The Skinny On The Big Picture

by | Nov 7, 2014 | Book | 1 comment


The Big Picture is a tiny pamphlet, a self-described “catechism” for children ages 6-10. It’s designed to help kids gain a base level understanding of the Bible. It does this by asking a series of 45 questions, each with a verse of scripture as the answer. It’s a great tool for teaching and learning scripture in order to gain an overview of key points in the biblical narrative. However, I’m not sure Id’ recommend this resource for children.

Like I said, it’s a great tool. However, I think the marketing misses the target audience. Marketing a tool like this to kids ages 6-10 is a bit unrealistic. It’s a lot to ask a 6-year-old to memorize the scriptures within the pamphlet. I think it’s doable, it’s just gonna be a lot of work. There’s also not much beyond the cover that is driven toward kids. I would sit down with a group of guys my age and this might be a good tool to use with them to increase their knowledge of scripture.

I sat down with my daughter, she’s 3, and I asked her the questions for a bit. We’ve been reading some key Bible stories to her and so she actually knew the answers to more of the questions that I thought she would. This is where this tool could redeem itself. A great starting point may be to simply ask the questions anticipating the answer to be in a child’s own words as opposed to word for word scripture passages.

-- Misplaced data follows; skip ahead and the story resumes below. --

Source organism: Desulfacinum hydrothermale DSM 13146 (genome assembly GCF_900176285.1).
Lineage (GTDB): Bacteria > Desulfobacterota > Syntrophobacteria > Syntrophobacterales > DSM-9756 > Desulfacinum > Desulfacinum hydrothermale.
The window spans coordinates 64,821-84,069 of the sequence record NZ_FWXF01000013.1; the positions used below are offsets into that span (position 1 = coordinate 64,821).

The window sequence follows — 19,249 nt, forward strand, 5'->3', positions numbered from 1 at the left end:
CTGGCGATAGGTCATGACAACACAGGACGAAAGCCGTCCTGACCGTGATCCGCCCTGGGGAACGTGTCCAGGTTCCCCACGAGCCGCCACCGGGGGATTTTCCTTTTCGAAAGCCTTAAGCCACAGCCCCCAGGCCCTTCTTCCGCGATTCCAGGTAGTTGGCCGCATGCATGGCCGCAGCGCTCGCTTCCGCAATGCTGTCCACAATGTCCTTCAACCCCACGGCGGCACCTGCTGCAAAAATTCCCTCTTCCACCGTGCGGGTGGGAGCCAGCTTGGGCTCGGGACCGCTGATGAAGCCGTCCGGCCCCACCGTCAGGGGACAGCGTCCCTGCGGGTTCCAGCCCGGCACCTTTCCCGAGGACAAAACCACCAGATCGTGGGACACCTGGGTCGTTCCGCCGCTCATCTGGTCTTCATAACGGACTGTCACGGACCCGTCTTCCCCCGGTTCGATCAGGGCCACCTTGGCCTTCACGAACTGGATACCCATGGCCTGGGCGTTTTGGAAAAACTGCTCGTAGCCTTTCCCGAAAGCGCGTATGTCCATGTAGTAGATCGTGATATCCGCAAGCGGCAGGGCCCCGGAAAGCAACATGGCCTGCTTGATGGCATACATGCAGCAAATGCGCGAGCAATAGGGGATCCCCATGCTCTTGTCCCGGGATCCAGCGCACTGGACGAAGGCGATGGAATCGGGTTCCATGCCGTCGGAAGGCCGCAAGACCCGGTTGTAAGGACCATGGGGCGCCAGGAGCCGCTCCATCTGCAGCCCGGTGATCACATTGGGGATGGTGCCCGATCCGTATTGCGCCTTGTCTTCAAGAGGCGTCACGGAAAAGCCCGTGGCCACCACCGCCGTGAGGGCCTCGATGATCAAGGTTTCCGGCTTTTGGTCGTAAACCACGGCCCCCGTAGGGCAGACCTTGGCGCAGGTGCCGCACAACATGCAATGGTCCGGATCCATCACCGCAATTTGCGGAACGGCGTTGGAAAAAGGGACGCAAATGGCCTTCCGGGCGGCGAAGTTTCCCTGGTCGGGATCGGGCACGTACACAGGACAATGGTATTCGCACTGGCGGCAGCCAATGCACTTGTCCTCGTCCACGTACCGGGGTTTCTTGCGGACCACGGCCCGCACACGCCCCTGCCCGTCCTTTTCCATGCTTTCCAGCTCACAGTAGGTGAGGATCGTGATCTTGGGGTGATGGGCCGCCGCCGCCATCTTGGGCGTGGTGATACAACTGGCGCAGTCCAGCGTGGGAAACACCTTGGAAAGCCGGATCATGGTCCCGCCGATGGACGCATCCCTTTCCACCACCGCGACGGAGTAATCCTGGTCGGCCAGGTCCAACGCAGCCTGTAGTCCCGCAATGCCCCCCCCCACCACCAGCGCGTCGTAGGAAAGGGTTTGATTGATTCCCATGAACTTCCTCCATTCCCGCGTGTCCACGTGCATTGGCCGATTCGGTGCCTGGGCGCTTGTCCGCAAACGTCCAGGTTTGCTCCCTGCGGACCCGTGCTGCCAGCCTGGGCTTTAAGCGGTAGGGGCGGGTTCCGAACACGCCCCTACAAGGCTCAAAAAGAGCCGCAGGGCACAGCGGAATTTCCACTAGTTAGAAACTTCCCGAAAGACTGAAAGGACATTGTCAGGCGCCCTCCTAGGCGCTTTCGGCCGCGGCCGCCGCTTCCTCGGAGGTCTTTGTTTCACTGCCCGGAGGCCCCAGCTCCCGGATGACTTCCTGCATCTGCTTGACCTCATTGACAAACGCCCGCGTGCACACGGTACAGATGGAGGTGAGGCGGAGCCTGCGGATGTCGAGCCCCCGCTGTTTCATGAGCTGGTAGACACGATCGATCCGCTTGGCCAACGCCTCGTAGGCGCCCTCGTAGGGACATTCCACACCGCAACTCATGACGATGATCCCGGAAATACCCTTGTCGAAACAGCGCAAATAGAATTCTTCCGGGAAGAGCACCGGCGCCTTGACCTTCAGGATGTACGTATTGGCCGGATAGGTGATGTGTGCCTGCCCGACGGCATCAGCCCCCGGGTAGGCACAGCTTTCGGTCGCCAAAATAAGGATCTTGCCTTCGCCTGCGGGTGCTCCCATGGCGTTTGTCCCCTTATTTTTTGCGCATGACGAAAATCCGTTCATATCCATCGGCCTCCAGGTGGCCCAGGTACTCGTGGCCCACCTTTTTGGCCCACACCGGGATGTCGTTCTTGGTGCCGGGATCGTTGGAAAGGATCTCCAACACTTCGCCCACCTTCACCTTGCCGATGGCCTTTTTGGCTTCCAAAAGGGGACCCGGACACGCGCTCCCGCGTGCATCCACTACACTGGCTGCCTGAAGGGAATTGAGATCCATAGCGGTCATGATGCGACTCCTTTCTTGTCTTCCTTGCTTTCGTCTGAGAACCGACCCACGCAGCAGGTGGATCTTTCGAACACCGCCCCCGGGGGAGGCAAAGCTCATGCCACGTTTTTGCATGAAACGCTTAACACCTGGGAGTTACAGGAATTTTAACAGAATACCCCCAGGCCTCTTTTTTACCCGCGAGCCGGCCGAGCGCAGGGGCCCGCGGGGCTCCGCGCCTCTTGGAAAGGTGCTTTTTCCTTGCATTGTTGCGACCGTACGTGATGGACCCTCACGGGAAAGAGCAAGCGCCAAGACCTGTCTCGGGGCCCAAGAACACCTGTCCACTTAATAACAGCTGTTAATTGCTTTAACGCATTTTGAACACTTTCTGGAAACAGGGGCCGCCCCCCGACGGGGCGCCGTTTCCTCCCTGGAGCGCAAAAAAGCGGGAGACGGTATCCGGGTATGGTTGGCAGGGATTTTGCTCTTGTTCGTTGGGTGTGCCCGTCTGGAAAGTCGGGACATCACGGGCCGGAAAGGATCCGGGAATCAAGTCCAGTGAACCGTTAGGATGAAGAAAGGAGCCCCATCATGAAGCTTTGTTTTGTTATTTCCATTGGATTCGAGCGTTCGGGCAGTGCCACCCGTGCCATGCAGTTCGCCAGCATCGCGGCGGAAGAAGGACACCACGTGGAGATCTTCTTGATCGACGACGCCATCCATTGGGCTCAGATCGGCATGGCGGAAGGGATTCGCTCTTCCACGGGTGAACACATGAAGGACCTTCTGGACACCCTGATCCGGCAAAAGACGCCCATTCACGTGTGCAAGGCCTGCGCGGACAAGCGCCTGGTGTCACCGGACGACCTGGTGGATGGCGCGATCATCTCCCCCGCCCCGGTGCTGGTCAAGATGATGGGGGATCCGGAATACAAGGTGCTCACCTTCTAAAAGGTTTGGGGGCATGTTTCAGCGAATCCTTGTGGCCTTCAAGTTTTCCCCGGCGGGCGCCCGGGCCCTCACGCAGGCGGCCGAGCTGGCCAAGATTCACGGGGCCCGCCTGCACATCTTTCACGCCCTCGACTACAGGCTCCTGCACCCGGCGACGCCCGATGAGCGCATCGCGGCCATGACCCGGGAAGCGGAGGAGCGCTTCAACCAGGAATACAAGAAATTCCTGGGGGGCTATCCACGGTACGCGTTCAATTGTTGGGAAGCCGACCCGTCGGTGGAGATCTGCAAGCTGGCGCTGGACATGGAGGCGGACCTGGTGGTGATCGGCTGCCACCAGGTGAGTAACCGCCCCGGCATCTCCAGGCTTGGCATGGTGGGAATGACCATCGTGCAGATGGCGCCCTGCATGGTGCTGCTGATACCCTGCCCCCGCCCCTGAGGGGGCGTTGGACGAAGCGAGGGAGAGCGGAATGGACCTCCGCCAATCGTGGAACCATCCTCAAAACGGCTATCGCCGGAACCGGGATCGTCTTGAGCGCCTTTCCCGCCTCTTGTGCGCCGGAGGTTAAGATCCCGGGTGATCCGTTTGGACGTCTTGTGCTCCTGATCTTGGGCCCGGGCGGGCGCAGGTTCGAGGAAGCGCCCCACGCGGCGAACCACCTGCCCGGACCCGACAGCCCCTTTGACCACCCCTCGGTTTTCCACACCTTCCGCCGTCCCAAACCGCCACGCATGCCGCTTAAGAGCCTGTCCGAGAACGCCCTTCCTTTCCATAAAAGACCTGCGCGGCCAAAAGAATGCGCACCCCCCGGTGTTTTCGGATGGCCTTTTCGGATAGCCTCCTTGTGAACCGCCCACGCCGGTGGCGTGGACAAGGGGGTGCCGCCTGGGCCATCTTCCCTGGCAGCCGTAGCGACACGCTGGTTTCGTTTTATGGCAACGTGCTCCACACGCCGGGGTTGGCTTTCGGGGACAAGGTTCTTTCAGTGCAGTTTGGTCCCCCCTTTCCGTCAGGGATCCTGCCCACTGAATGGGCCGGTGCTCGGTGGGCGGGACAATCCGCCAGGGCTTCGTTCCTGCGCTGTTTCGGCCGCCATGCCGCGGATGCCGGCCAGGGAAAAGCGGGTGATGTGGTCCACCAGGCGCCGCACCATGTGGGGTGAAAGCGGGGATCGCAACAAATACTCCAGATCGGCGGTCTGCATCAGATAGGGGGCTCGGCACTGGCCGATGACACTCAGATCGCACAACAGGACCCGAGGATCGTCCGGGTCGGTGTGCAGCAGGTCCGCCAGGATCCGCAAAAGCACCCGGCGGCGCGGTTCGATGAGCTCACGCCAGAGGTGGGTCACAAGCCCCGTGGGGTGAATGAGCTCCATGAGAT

After about 5 questions my daughter said, “Daddy, I don’t want to read [The Big Picture] book anymore. I want to read Elmo.” That furry little red monster could teach us a thing or two about how children enjoy learning. Maybe if we taught scripture like Elmo teaches everything, kids would actually enjoy the Bible. I believe, especially with children, that the methodology is just as important as the theology. What we say is just as important as how we say it.

[Tweet “Teach scripture like Elmo and kids would actually enjoy the Bible. @theMICAHANDREW @BraveReviews”]

The skinny on The Big Picture is that it’s a great tool unfortunately marketed at an age demographic that is too young for its content.

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